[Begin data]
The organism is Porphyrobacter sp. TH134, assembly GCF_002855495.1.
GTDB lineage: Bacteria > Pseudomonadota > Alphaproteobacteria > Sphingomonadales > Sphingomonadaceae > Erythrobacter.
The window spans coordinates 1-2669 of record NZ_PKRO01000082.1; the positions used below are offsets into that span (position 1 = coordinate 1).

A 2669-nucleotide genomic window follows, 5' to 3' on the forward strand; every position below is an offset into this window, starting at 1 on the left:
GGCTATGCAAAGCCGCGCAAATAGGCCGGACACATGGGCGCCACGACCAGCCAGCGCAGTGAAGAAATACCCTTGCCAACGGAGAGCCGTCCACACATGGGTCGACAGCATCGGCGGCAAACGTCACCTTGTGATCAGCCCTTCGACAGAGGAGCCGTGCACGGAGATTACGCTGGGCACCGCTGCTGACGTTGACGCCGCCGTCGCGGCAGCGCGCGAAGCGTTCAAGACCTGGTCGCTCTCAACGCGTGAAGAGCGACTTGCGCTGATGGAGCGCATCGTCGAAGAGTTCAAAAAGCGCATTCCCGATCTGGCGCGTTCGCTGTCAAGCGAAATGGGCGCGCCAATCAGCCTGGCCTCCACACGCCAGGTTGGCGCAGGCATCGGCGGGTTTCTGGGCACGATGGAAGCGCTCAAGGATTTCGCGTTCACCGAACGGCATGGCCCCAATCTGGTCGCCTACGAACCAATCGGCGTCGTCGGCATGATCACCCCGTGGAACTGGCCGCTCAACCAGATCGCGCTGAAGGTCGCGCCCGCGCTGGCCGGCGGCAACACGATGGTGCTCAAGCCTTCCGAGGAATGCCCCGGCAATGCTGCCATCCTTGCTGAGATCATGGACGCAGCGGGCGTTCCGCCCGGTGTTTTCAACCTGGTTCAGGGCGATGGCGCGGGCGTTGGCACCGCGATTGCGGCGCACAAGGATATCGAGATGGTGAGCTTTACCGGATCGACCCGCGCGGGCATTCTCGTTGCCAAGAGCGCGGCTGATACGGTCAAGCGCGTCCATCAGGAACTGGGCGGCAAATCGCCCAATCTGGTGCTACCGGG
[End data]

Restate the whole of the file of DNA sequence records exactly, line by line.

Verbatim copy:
The organism is Porphyrobacter sp. TH134, assembly GCF_002855495.1.
GTDB lineage: Bacteria > Pseudomonadota > Alphaproteobacteria > Sphingomonadales > Sphingomonadaceae > Erythrobacter.
The window spans coordinates 1-2669 of record NZ_PKRO01000082.1; the positions used below are offsets into that span (position 1 = coordinate 1).

A 2669-nucleotide genomic window follows, 5' to 3' on the forward strand; every position below is an offset into this window, starting at 1 on the left:
GGCTATGCAAAGCCGCGCAAATAGGCCGGACACATGGGCGCCACGACCAGCCAGCGCAGTGAAGAAATACCCTTGCCAACGGAGAGCCGTCCACACATGGGTCGACAGCATCGGCGGCAAACGTCACCTTGTGATCAGCCCTTCGACAGAGGAGCCGTGCACGGAGATTACGCTGGGCACCGCTGCTGACGTTGACGCCGCCGTCGCGGCAGCGCGCGAAGCGTTCAAGACCTGGTCGCTCTCAACGCGTGAAGAGCGACTTGCGCTGATGGAGCGCATCGTCGAAGAGTTCAAAAAGCGCATTCCCGATCTGGCGCGTTCGCTGTCAAGCGAAATGGGCGCGCCAATCAGCCTGGCCTCCACACGCCAGGTTGGCGCAGGCATCGGCGGGTTTCTGGGCACGATGGAAGCGCTCAAGGATTTCGCGTTCACCGAACGGCATGGCCCCAATCTGGTCGCCTACGAACCAATCGGCGTCGTCGGCATGATCACCCCGTGGAACTGGCCGCTCAACCAGATCGCGCTGAAGGTCGCGCCCGCGCTGGCCGGCGGCAACACGATGGTGCTCAAGCCTTCCGAGGAATGCCCCGGCAATGCTGCCATCCTTGCTGAGATCATGGACGCAGCGGGCGTTCCGCCCGGTGTTTTCAACCTGGTTCAGGGCGATGGCGCGGGCGTTGGCACCGCGATTGCGGCGCACAAGGATATCGAGATGGTGAGCTTTACCGGATCGACCCGCGCGGGCATTCTCGTTGCCAAGAGCGCGGCTGATACGGTCAAGCGCGTCCATCAGGAACTGGGCGGCAAATCGCCCAATCTGGTGCTACCGGG